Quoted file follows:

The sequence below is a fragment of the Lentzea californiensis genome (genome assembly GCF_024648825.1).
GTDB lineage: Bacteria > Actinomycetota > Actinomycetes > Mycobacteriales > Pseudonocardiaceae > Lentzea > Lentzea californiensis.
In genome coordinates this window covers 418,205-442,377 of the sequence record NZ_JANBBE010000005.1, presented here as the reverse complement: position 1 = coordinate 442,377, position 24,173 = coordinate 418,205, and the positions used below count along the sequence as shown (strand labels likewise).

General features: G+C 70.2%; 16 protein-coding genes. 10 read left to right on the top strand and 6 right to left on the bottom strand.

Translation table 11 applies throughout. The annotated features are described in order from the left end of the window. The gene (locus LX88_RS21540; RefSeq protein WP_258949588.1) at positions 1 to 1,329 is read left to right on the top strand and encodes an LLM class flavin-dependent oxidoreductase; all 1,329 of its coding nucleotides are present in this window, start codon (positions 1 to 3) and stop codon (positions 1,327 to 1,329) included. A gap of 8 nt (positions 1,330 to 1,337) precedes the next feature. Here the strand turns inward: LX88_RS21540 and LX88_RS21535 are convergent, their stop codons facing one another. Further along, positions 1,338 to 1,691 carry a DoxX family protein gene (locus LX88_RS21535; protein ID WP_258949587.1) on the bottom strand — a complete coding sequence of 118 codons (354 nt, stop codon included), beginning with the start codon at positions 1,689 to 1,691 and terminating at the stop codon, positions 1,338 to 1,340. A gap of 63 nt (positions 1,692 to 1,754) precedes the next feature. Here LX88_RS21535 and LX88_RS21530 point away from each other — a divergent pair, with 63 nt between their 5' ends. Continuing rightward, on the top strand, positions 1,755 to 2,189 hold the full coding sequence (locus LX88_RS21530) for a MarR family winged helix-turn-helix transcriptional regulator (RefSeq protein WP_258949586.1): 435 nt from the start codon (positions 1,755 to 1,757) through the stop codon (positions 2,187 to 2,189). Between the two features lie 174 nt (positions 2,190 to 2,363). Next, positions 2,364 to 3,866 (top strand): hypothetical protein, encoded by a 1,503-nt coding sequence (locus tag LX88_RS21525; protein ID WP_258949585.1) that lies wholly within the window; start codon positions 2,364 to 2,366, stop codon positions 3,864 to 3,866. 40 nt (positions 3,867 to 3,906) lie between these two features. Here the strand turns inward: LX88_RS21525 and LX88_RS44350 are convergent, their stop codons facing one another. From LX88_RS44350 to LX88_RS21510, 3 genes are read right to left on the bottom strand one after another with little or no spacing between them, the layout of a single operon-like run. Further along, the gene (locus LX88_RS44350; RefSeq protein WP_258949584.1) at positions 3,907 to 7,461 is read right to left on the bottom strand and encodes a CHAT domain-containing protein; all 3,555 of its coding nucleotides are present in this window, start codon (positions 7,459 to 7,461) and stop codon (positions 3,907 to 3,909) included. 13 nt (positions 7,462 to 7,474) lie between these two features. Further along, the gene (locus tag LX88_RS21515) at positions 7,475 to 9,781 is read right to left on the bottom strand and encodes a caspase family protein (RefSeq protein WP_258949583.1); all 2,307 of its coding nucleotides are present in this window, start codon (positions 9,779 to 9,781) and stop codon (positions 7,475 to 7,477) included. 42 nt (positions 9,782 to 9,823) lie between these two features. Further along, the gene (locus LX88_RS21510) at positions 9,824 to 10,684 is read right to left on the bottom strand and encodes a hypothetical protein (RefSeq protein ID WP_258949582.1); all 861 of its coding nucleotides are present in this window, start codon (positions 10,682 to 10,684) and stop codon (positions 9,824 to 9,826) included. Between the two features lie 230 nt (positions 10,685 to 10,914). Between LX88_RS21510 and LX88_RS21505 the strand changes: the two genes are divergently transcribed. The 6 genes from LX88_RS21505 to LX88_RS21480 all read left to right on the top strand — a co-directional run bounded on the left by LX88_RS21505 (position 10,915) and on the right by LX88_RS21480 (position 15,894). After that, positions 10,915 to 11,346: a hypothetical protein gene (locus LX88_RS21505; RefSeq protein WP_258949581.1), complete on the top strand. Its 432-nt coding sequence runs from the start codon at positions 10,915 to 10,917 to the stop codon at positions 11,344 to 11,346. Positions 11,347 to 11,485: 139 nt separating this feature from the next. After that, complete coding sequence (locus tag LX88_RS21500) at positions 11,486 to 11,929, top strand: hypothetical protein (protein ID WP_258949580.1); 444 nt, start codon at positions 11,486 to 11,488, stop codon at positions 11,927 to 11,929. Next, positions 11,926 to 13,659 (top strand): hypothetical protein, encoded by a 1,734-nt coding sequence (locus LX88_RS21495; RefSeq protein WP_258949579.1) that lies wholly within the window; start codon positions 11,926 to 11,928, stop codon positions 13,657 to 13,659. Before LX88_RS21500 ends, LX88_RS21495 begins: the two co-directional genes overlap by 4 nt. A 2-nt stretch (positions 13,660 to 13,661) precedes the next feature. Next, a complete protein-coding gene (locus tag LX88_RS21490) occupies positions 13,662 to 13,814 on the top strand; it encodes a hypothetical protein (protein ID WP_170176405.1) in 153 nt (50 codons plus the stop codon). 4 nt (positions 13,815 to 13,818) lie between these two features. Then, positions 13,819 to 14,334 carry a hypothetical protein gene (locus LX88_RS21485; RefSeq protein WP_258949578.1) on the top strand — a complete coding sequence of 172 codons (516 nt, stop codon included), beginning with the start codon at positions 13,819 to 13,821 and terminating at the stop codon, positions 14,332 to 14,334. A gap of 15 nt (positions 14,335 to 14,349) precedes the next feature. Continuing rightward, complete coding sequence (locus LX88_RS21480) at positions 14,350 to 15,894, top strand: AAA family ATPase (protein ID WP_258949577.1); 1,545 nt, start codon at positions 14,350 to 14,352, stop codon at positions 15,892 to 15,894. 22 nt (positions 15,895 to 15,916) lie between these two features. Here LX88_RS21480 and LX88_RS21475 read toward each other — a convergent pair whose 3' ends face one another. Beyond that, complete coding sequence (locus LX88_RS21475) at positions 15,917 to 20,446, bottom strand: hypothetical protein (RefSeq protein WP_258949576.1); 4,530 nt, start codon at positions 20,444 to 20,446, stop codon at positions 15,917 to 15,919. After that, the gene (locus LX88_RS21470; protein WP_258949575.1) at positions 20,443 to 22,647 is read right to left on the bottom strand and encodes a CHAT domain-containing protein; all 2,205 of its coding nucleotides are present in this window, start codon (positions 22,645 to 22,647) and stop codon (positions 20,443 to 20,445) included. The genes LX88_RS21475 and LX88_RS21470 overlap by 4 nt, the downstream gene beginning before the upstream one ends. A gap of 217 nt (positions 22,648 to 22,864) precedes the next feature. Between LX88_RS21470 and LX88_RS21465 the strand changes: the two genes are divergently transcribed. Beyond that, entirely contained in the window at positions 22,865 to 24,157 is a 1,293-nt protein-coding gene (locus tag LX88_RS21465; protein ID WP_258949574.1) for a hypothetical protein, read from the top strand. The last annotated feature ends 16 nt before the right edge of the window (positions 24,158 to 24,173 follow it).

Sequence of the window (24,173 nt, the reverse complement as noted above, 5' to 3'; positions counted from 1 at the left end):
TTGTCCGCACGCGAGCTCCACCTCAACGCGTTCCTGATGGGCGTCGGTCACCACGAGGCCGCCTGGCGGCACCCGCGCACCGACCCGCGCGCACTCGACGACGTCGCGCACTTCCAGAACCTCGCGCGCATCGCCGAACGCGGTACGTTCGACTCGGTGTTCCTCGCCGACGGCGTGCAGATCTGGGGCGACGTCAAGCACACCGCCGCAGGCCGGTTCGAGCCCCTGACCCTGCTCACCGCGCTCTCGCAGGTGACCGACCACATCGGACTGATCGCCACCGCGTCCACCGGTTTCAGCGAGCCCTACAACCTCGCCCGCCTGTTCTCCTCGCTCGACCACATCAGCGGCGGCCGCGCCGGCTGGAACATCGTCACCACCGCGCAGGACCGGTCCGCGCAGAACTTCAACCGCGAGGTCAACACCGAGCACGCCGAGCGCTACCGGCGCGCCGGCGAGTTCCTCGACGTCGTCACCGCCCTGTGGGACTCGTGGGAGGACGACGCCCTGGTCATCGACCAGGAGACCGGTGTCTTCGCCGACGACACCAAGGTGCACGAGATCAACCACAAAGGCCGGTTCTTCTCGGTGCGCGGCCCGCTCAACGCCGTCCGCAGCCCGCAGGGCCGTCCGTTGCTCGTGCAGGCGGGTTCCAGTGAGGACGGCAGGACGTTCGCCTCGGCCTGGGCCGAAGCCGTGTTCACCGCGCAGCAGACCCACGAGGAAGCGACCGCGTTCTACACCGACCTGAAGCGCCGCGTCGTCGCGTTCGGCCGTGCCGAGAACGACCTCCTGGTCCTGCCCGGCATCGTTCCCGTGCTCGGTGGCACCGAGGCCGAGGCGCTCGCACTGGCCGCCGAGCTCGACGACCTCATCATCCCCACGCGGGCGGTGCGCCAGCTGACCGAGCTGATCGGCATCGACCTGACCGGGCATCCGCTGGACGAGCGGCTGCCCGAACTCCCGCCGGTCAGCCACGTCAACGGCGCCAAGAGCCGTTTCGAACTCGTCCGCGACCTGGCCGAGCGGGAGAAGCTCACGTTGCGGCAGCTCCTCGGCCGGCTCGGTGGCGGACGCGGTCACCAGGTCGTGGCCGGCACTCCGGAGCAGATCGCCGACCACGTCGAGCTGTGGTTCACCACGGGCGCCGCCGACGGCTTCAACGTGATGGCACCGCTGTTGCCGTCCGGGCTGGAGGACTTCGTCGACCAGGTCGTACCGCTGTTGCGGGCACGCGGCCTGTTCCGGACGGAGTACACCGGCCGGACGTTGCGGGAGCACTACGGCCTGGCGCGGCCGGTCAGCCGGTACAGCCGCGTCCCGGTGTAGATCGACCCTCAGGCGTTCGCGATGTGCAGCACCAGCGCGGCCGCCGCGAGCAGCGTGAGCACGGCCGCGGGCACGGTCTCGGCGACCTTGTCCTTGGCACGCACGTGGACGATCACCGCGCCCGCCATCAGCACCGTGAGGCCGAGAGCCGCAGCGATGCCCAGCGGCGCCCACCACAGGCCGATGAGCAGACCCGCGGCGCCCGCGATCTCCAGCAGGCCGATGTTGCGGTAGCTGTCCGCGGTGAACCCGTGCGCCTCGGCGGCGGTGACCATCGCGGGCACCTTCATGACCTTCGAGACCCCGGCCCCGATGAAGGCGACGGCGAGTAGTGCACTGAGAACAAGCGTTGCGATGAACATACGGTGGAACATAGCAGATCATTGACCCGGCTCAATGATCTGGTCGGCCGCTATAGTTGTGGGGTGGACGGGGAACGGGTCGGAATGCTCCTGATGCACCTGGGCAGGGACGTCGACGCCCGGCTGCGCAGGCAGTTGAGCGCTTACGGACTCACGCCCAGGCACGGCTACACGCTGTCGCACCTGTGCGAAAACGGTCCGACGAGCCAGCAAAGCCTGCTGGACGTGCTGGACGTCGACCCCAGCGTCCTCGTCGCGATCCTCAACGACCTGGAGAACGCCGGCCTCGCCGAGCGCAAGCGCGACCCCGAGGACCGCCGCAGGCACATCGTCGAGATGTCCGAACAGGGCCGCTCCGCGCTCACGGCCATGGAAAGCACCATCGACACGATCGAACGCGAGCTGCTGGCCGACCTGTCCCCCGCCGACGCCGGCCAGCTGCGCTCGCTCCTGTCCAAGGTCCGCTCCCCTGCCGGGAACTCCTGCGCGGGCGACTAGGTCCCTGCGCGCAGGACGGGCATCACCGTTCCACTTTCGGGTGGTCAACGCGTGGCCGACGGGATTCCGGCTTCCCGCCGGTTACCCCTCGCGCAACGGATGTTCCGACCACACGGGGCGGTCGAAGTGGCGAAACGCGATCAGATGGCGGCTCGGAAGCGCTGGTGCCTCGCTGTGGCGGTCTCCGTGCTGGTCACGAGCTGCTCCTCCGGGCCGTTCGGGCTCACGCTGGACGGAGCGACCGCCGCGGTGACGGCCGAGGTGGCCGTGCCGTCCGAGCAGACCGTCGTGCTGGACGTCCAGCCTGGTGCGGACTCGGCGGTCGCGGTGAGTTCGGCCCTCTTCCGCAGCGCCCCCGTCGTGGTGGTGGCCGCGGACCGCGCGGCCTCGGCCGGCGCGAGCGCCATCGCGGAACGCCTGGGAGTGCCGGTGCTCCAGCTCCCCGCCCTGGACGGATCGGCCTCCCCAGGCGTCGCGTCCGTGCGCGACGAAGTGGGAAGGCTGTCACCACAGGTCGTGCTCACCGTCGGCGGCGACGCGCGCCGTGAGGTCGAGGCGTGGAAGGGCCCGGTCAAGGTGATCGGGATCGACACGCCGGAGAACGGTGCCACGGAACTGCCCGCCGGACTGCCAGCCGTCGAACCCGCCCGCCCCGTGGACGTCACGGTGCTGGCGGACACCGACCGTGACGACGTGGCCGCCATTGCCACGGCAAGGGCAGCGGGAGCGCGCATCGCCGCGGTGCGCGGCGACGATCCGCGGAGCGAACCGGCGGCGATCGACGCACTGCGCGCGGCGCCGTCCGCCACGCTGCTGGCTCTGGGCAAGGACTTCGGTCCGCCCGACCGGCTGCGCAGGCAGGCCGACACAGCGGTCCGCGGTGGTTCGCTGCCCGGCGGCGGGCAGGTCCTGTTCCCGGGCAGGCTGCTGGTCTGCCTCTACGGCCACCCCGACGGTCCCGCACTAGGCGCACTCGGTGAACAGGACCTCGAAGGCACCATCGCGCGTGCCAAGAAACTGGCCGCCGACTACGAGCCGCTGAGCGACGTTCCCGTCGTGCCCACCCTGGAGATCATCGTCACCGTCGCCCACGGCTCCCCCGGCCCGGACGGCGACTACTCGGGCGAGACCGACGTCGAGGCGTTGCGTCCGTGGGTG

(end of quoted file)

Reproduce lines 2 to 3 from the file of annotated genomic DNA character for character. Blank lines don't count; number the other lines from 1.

GTDB lineage: Bacteria > Actinomycetota > Actinomycetes > Mycobacteriales > Pseudonocardiaceae > Lentzea > Lentzea californiensis.
In genome coordinates this window covers 418,205-442,377 of the sequence record NZ_JANBBE010000005.1, presented here as the reverse complement: position 1 = coordinate 442,377, position 24,173 = coordinate 418,205, and the positions used below count along the sequence as shown (strand labels likewise).